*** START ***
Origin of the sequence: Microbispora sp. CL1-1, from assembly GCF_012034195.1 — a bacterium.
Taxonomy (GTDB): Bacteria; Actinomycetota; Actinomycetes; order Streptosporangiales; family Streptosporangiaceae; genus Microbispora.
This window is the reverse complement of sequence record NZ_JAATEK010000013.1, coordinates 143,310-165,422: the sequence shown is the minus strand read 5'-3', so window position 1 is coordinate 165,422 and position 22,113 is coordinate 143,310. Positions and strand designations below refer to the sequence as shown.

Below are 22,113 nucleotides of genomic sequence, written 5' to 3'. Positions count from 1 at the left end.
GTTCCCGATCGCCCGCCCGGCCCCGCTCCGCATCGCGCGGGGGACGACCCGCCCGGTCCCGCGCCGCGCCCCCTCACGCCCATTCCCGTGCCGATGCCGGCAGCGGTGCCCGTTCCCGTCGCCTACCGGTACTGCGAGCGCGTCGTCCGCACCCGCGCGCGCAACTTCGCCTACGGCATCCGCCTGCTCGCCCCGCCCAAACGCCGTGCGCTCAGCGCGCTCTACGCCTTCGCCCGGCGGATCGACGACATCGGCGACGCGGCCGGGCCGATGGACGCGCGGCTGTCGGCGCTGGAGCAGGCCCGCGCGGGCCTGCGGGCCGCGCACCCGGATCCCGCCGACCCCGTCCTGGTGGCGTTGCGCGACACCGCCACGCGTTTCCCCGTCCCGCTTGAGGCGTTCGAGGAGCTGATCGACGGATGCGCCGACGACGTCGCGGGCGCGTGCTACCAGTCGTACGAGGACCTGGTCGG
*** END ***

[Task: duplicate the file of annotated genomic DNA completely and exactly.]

Origin of the sequence: Microbispora sp. CL1-1, from assembly GCF_012034195.1 — a bacterium.
Taxonomy (GTDB): Bacteria; Actinomycetota; Actinomycetes; order Streptosporangiales; family Streptosporangiaceae; genus Microbispora.
This window is the reverse complement of sequence record NZ_JAATEK010000013.1, coordinates 143,310-165,422: the sequence shown is the minus strand read 5'-3', so window position 1 is coordinate 165,422 and position 22,113 is coordinate 143,310. Positions and strand designations below refer to the sequence as shown.

Below are 22,113 nucleotides of genomic sequence, written 5' to 3'. Positions count from 1 at the left end.
GTTCCCGATCGCCCGCCCGGCCCCGCTCCGCATCGCGCGGGGGACGACCCGCCCGGTCCCGCGCCGCGCCCCCTCACGCCCATTCCCGTGCCGATGCCGGCAGCGGTGCCCGTTCCCGTCGCCTACCGGTACTGCGAGCGCGTCGTCCGCACCCGCGCGCGCAACTTCGCCTACGGCATCCGCCTGCTCGCCCCGCCCAAACGCCGTGCGCTCAGCGCGCTCTACGCCTTCGCCCGGCGGATCGACGACATCGGCGACGCGGCCGGGCCGATGGACGCGCGGCTGTCGGCGCTGGAGCAGGCCCGCGCGGGCCTGCGGGCCGCGCACCCGGATCCCGCCGACCCCGTCCTGGTGGCGTTGCGCGACACCGCCACGCGTTTCCCCGTCCCGCTTGAGGCGTTCGAGGAGCTGATCGACGGATGCGCCGACGACGTCGCGGGCGCGTGCTACCAGTCGTACGAGGACCTGGTCGG